Your ultimate guide to coding and labelling acronyms

coding and labelling acronyms

Ever found yourself confused with coding and labelling acronyms? Here, we decode the acronyms every manufacturer needs to know.



LPA = Label Printer Applicator

Label Printer Applicators (LPAs) print information onto pressure-sensitive labels, then automatically apply those labels onto cartons, pallets and products. You might also know them as “print and apply” solutions, because that’s literally what they do. They can print information such as variable large and small human-readable text, logos, graphics, and barcodes in the correct format (usually ITF-14 or GS1-128), and apply the label to one side, adjacent sides or opposite sides of the carton.

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LA = Label Applicator

If you have your labels ready to go, a Label Applicator (LA) is a cost-effective alternative to the manual “slap-and-ship”. Unlike LPAs, they don’t print the labels, rather, LAs are automated labelling systems that apply pre-printed pressure-sensitive labels onto cartons, trays and primary products. For barcoding especially, they provide the professional look of precise label placement.

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CIJ = Continuous Inkjet

Small Character Continuous Inkjet (CIJ) is a non-contact printing method. Electrically charged droplets of ink are expelled from a print-head nozzle at up to 120,000 droplets per second onto a substrate. Because the ink droplets are just half the diameter of a human hair, CIJ printing technology delivers precise and reliable results, at speed. CIJ coders are also famously easy to use, reliable and have a low cost of ownership, thanks to the robust, sealed print-head.

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DOD = Drop on Demand

Large Character Drop on Demand (DOD) inkjet printers are great for more demanding industrial applications. They can mark low to moderate resolution, small to large characters onto a variety of substrates, including secondary packaging, timber, metal, concrete, plastics, foam and more. Each print-head contains several individual valves arranged in a single column. The valves are able to open and close independently to form ink drops “on demand”, which drop precisely onto the substrate as it moves adjacent to the print-head, DOD is a highly reliable and durable coding technology, simple to operate and boasts lower capital and operational costs than many inkjet technologies.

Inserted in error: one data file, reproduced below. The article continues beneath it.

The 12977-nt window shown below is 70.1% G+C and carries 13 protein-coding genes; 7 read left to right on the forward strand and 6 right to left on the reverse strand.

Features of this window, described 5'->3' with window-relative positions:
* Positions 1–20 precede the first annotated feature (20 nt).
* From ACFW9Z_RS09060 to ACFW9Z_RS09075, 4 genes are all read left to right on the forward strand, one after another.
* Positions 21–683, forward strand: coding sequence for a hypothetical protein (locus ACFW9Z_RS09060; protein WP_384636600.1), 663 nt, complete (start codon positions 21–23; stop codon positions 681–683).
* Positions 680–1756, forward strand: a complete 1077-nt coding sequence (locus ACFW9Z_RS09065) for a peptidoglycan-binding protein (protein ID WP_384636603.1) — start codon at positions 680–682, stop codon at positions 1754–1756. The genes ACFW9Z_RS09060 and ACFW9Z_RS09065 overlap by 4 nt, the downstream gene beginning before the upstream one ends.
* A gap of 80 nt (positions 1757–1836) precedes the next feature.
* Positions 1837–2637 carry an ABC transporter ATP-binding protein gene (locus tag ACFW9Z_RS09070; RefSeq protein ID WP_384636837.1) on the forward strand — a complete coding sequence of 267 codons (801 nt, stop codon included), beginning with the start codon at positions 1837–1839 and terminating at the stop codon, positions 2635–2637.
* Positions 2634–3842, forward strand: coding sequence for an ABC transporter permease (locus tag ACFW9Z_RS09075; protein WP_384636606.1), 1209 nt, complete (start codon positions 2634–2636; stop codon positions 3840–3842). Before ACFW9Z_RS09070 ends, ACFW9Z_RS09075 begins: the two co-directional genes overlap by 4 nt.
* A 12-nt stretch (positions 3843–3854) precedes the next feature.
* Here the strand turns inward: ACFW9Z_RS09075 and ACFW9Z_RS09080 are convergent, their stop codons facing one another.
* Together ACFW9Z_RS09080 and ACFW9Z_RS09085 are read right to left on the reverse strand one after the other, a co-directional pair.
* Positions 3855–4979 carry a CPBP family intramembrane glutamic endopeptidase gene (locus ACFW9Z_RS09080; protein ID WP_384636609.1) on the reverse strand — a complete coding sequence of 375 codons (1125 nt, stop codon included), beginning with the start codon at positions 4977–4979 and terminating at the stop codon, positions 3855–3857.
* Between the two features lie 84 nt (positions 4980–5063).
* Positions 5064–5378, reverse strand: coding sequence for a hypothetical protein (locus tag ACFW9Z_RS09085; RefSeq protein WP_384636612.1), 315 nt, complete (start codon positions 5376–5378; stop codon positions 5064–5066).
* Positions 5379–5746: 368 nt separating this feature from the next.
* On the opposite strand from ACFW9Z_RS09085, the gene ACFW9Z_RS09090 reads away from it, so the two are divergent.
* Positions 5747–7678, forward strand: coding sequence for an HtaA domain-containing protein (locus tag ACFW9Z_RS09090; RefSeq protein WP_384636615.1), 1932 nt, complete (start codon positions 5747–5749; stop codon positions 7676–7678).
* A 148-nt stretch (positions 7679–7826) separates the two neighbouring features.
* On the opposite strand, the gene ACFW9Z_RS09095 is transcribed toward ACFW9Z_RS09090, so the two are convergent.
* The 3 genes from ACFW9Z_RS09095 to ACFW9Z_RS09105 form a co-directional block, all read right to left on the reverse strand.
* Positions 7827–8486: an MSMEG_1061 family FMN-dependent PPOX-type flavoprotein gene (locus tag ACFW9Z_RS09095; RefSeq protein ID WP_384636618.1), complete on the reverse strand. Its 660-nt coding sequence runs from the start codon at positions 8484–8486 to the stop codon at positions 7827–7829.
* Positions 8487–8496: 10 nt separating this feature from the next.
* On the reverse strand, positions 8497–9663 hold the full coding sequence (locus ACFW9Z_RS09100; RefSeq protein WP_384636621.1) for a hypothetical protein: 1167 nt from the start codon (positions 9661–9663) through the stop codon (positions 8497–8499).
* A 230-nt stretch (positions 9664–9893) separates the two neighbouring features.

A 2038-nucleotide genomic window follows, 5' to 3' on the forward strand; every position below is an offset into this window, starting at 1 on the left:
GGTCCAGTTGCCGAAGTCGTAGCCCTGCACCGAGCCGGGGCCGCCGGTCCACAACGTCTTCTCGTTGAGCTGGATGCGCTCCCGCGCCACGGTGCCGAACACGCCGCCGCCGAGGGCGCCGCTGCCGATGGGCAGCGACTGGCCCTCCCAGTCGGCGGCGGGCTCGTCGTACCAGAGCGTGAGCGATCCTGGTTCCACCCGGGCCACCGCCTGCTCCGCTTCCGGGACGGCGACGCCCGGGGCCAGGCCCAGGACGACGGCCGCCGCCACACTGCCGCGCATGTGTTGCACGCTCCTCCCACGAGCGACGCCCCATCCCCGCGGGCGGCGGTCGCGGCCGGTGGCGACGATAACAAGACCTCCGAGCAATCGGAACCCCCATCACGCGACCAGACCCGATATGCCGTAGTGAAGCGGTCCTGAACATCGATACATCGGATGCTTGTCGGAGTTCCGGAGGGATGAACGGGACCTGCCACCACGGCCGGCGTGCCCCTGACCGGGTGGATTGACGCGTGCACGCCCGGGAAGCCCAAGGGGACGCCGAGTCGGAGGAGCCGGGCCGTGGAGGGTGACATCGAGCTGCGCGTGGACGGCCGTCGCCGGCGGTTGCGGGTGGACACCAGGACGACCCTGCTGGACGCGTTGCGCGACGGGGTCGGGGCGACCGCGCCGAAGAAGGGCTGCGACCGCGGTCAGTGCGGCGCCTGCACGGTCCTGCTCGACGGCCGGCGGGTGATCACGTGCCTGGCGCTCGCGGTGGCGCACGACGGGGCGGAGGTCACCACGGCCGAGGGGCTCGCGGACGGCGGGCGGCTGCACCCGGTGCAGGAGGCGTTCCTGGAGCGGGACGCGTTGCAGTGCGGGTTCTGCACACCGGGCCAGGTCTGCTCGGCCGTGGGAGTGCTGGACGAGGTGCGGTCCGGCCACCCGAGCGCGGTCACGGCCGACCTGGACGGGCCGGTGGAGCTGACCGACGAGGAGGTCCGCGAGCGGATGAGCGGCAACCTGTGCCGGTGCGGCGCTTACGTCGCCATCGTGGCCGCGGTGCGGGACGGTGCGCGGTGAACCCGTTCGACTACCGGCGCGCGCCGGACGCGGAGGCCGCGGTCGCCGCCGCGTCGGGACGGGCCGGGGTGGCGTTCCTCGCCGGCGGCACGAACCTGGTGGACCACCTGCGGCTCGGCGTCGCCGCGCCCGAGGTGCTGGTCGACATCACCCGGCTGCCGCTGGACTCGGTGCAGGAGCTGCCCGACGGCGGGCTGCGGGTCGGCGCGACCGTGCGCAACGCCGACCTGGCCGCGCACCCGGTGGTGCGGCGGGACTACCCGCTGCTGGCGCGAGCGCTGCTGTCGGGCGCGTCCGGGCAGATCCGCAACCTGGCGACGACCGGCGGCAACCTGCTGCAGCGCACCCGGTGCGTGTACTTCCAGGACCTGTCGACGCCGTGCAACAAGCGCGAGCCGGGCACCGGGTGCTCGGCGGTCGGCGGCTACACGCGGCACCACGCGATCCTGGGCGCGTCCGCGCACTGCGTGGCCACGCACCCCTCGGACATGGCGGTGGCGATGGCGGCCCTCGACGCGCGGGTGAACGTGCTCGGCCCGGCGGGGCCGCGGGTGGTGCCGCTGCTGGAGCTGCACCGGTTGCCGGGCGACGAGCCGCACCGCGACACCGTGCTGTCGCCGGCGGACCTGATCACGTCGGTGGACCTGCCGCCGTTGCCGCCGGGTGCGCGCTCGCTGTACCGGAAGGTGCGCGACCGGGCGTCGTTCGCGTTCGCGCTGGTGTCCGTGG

Recommended for:

  • Printing larger information, such as a product name and batch information, directly onto the carton.
  • Demanding industrial applications and hardware product marking, e.g. timber, metal, steel pipes, roofing etc.
  • 2D codes on a variety of packaging substrates

TTO = Thermal Transfer Overprinter

Thermal Transfer Overprinters (TTO) are a highly cost-effective printing solution. TTOs use a high-resolution thermal print-head that melts a wax or resin-based ink from a thin thermal transfer ribbon (“foil”) coating onto the product’s surface. The thermal transfer ribbon’s smooth and waxy surface creates less friction when coding onto packaging, resulting in a crisp, durable print.  As such, a thermal transfer barcode is highly resistant to any chemicals, humidity, UV, abrasion and climatic changes that product packaging may encounter along the supply chain.